Category Archives: Articles

Inspiration From Another Field

Although published ten years ago and is actually about squash, this article reveals many of the qualities required to succeed in any field.

In the mid-Sixties, in a sport where his peers could be both cavalier and rotund yet still successful, his attitude caused its own revolution. ‘I won through fitness rather than through talent,’ he says, and this stemmed from an unprecedented training schedule and his infallible application to the cause. In 1966, after winning his first British Open championship, he did some press- ups and then, as the champagne was passed round, discussed his plans for Christmas training runs along his home cliffs of Morwenstow in Cornwall.

Such dedication fired an unquenchable desire to win. Michael Corby, for many years No 2 to him in Britain, remembers how Barrington cried after defeat in the quarter-finals of the world championship in Australia in 1967. ‘He cried because he cared so much,’ Corby said. ‘I used to say to him that of life’s many facets, he only had one and he should lighten up. But who is to say that I was right?’

Squash players seem to be exceptional role models in this regard, getting to know Victor Niederhoffer was helpful in learning that my own single mindedness and determination could actually be perceived as qualities. All too often you meet the attitude that it’s better to ‘have fun’ with an activity or be ‘well balanced’, which subtly implies that the pursuit of mastery of a field shows you are in some way defective!

My take on this is that normally people lack the motivation to do what it takes to succeed whilst at the same time wanting to be really good at something. Unfortunately the two don’t go together.

Nigel Davies

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Fishing Pole

We have a new member in our chess club. A 12-year-old beginner, he’s really enthusiastic and seems to have some talent. His parents, although knowing little about the game, are very keen to do everything they can to help him.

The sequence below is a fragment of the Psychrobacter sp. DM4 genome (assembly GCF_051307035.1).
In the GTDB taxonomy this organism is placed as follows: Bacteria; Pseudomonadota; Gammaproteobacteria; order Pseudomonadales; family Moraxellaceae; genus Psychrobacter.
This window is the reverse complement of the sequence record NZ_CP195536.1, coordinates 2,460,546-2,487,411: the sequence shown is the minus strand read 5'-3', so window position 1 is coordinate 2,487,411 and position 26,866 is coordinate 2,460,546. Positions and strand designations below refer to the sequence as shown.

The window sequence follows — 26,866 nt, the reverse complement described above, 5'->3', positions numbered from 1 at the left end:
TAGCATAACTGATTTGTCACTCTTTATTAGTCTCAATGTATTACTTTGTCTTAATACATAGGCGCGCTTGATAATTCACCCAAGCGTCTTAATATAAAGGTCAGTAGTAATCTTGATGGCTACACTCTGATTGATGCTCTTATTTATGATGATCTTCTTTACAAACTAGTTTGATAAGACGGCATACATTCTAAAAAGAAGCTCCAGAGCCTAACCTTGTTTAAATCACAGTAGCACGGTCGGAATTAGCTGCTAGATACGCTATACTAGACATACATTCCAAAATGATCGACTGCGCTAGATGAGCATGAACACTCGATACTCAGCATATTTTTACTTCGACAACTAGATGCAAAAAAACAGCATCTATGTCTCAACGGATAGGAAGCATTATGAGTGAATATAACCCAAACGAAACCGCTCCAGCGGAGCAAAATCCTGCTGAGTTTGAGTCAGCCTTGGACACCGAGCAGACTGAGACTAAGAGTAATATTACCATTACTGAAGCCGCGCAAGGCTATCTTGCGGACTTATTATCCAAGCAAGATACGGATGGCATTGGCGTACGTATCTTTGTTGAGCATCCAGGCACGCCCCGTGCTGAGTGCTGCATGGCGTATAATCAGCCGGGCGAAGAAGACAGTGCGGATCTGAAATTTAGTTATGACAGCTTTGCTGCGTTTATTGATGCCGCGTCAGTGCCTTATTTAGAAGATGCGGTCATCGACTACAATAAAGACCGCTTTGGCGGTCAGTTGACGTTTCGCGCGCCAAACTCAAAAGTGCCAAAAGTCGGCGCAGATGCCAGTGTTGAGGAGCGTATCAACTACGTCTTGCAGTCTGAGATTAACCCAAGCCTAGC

Half a century or more ago, I myself was in very much the same position. I was really enthusiastic about chess. My parents, wanting to support my enthusiasm but knowing very little about the game, bought me a book (The Game of Chess by Harry Golombek since you asked) so that I could teach myself. “If we try to teach you ourselves”, they said, “we might get it wrong and put you off.” I didn’t understand everything in it and got confused by the chapters on the openings when HG said that there were two moves you could play in this position, while it seemed to me, correctly, that there were many moves you could play. But it still stood me in good stead by giving me well-structured and accurate information about chess.

These days, though, children don’t learn through books, they learn through the Internet. And the Internet is, for all sorts of reasons, a dangerous place.

I like to give new members a game, so on his first visit to the club I took the black pieces against him. His first moves were, in order, e3, g3, Bg2, a3, b4, c3, d4. I asked him what he was trying to achieve in the opening. He explained that he was combining the ideas of his two favourite openings, the King’s Indian Defence and the Stonewall. It seemed that he’d come across online lessons on both openings (probably chosen because he liked the names) but completely misunderstood them.

A couple of weeks later he was very much into gambits. He wanted to play the Wing Gambit, the Halloween Gambit (1. e4 e5 2. Nf3 Nc6 3. Nc3 Nf6 4. Nxe5) and, his new favourite opening, the Fishing Pole. Now I’m reasonably knowledgeable about chess history and literature, and one of my colleagues even more so, but none of us had heard of the Fishing Pole. When I arrived home I searched on Google and found this.

So what do we have? 1. e4 e5 2. Nf3 Nc6 3. Bb5 Nf6 4. 0-0 Ng4. It’s obvious to any experienced player that this move is nonsense. It may not be losing but it’s just a waste of time. 5. h3 h5. Now if White just plays a sensible developing move like d3 he’s going to be slightly better. Black’s just wasted time playing two fairly useless moves and broken a couple of basic opening tenets into the bargain. He’ll only lose if he takes the knight and gets mated.

We’re told this is a common trap in the Ruy Lopez. Is it? There are 14 examples of 4.. Ng4 out of almost 5.8 million games on BigBase2014. The position after 5.. h5 occurred only 8 times. So hardly common. And none of those 8 people fell for the trap by taking the knight (although Black’s percentage score after 4.. Ng4 is actually fairly respectable). Perhaps it has an extremely high success rate if you play it in online bullet games against weak opponents, but not in real games. Note also some of the comments, none of which are critical. “I will definitely try it every chance I get. Chess is wonderful and you don’t have to sweat!!” enthuses bsharpchess. KWash01 also approves: “All and all I like it and will most certainly try to use it.”